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Fonts aren't used merely to ensure good appearance of a design, they have the power to express emotions. There are particular features in fonts that are perceived as "funny", "serious", "majestic" etc. Fonts, holding such power, are an invaluable tool commonly engaged in the process of designing websites and web applications.

In our era, many websites are meant to be co-created by its users and, as such, consist mainly of user-submitted content. Web designers often decide to force a sophisticated, emotion-inducing typeface on those parts of an application that are generated by the community.

I think that a user's post or message displayed with a particular font bears an extra message, an implied emotion not originating from the user themselves. Sometimes that emotion might even conflict with the core message. While I have no trouble discerning the message from the way it is displayed to me, I feel somewhat uneasy about the discord.

There are many generic, regularly-shaped fonts (both serif and sans-serif) clearly designed for the sole purpose of presentation of content. Common examples (as viewed by myself) include Arial and Times New Roman, but apart from those iconic typefaces, there exist many more similar in features.

A short comparison of UX.SE and Christianity.SE: the former seems to go with Arial, then Helvetica, and assumes a system-default sans-serif font if the two are unavailable. I consider this to be a great design choice for a community-generated website, as it is mostly up to the user how they present themselves. On the other hand, the latter of the sites has a sophisticated way of displaying textual content. The typeface looks fancy and remains consistent across the entire site, but reading user content presented in such a way induces certain unnamed emotions in my mind, distracting me from the content itself.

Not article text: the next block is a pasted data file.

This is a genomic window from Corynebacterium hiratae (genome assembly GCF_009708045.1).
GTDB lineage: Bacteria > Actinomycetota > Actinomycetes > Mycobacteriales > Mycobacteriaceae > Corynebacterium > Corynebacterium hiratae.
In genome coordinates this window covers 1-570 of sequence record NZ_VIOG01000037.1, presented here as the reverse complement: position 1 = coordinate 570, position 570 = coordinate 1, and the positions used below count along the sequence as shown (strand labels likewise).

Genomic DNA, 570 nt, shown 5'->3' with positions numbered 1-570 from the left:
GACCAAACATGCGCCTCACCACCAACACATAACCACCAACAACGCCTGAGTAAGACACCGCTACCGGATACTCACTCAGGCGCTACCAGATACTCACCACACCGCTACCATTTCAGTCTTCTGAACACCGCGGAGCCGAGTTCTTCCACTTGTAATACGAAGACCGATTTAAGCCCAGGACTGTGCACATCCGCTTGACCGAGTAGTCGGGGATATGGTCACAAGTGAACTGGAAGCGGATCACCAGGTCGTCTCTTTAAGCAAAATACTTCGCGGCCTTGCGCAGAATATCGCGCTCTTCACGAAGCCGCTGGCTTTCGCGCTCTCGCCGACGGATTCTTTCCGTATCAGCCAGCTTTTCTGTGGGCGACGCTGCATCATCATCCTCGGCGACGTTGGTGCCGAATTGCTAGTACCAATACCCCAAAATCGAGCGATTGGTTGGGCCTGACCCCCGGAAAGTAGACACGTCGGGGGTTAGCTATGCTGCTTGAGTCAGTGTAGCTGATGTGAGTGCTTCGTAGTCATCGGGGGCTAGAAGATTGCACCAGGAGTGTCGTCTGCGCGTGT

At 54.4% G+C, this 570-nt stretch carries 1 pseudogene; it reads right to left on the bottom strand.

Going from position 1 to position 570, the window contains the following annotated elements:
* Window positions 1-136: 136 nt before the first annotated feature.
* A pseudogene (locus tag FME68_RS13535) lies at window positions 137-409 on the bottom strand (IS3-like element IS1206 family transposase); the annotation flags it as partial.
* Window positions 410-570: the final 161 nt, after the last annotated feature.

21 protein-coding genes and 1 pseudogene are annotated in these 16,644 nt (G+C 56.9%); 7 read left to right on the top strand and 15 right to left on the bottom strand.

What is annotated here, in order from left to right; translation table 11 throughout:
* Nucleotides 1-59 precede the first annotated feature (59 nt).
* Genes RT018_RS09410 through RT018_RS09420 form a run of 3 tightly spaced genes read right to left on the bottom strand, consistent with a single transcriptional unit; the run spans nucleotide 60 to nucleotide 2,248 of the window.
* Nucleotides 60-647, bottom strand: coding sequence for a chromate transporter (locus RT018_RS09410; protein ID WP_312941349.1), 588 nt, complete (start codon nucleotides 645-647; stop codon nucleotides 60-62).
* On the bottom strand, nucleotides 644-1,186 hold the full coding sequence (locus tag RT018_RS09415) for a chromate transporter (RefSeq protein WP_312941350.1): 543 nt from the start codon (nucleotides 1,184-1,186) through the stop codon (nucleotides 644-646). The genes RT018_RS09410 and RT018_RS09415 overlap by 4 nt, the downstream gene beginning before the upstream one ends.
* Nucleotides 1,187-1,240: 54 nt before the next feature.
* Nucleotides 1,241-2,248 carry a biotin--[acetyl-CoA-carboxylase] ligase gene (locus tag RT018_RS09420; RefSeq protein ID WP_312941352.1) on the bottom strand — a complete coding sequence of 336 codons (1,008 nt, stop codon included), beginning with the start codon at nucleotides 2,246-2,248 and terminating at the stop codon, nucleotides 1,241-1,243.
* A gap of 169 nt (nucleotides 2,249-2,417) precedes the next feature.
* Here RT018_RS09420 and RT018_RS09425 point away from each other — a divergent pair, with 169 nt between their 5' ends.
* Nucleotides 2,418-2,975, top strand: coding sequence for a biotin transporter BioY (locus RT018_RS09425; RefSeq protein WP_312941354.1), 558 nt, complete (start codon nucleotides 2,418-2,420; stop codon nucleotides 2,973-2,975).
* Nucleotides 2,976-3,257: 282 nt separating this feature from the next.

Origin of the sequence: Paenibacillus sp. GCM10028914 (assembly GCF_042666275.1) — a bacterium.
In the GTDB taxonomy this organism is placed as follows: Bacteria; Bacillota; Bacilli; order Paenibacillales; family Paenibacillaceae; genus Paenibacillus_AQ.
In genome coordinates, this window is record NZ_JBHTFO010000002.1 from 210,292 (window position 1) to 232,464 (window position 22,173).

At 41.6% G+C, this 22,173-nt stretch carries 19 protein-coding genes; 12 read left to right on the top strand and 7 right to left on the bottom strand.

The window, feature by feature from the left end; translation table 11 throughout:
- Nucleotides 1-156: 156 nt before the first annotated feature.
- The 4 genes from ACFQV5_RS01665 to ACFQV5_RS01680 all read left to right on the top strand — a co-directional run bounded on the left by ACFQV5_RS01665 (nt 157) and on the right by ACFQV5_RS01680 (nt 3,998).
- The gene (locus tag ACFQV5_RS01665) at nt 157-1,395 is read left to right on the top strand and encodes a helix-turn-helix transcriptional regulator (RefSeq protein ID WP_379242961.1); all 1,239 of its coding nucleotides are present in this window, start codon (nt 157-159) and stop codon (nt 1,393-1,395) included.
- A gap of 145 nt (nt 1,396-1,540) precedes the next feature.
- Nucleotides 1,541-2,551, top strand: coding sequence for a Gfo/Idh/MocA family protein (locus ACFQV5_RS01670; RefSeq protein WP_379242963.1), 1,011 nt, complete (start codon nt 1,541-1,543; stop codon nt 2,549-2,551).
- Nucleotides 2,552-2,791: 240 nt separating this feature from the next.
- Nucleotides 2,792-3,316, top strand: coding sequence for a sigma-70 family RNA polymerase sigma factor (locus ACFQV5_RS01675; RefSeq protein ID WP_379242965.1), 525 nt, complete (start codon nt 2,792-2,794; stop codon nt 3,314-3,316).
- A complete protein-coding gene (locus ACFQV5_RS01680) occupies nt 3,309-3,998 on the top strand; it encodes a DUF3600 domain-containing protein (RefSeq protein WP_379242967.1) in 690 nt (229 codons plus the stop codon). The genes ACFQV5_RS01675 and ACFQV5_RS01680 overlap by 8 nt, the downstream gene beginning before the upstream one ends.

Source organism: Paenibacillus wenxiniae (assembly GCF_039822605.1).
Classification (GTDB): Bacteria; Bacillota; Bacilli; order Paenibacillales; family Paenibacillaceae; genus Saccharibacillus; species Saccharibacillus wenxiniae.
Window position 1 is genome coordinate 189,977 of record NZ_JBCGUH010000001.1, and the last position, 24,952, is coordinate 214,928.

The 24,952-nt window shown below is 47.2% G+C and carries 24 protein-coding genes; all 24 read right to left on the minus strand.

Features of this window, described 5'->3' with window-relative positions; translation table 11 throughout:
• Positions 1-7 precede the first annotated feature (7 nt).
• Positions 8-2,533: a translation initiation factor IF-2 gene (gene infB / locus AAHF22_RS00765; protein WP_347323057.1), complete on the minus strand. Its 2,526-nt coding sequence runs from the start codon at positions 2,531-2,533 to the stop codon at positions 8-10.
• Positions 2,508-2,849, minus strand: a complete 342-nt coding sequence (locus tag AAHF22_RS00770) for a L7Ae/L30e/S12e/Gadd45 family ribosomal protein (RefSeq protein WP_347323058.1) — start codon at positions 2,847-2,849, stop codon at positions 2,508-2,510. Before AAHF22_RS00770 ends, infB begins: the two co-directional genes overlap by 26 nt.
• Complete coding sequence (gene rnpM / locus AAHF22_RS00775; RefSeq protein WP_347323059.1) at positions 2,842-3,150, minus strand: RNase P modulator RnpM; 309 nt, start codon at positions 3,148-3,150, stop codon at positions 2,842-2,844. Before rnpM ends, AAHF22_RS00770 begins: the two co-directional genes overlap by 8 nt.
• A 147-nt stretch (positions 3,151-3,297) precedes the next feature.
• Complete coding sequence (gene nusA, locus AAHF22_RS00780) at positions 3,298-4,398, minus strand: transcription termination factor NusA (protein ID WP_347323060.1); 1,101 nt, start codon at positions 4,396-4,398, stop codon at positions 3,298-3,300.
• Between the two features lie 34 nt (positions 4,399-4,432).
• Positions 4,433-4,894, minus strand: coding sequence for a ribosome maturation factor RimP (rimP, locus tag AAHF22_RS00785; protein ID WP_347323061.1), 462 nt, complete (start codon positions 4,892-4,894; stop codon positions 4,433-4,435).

It might just be my supersensitive nature, but I am certain I'm not the only person to perceive the Web in such a way.

Should web designers present user-generated content in a way that is emotion-neutral?

Is there any convention or research regarding the matter?

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What you're talking about is highly subjective.

For example, you are probably used to reading text on a screen/website. Maybe the target audience of Christianity.SE isn't. Maybe they're used to reading a book. (The book?)

Point is - for you, their text instils a certain feeling. For them, they might look at ux.se and think "wow, what a clinical and cold website", or whatever other feeling they would associate with it.

As such: adjust your styling to your target audience as best as you can, without being too radical because you don't want to alienate the fringes that visit your site.

  • This is an interesting point. I don't really remember having such problems with any of the paper-printed books that I have read (it's not a serif vs sans-serif issue), but it might be the case that Christianity.SE's style resembles the way that older editions of the Bible were printed. – rhino May 25 '16 at 16:47
  • The bible wasn't the point - even though I used it to make the point. Anyway, you might've subconsciously noticed that a book was about a practical application of some ideas because it was a sans serif font. You might've noticed something was fiction because of the serifs they used. Both without being conscious about how it was the fonts that triggered you! – Dirk v B May 26 '16 at 0:52

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